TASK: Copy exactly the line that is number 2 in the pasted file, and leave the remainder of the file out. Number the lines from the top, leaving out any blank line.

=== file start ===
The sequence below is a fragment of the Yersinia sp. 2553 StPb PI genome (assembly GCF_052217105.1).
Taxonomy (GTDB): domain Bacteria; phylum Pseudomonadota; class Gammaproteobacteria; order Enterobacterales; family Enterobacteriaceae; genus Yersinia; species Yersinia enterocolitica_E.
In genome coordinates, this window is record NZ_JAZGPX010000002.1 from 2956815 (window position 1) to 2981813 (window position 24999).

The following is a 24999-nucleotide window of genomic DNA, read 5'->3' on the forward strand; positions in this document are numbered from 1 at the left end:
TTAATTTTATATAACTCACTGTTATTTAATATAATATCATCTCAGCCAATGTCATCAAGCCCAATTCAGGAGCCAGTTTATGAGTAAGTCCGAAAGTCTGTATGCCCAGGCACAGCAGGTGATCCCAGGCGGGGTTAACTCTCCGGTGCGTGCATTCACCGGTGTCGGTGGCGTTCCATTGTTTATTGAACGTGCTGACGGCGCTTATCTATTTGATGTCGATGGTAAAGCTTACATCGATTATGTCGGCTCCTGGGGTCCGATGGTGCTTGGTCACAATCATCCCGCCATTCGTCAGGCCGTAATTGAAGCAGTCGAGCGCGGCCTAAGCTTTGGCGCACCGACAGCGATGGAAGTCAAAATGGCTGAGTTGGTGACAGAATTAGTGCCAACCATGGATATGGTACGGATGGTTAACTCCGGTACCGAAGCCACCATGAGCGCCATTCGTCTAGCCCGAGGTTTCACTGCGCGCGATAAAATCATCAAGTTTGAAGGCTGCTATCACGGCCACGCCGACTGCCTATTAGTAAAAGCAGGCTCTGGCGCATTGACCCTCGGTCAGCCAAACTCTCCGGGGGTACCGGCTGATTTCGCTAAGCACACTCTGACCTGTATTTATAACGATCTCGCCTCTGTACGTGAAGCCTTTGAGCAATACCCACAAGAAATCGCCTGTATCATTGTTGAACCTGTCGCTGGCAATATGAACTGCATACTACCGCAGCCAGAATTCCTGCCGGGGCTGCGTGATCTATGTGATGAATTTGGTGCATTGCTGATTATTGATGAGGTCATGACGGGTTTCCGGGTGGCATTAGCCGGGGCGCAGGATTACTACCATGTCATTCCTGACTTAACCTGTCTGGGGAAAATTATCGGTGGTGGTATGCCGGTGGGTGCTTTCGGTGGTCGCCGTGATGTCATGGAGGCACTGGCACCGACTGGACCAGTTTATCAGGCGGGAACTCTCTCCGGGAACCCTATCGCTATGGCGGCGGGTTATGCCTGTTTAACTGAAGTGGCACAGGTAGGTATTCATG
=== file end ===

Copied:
Taxonomy (GTDB): domain Bacteria; phylum Pseudomonadota; class Gammaproteobacteria; order Enterobacterales; family Enterobacteriaceae; genus Yersinia; species Yersinia enterocolitica_E.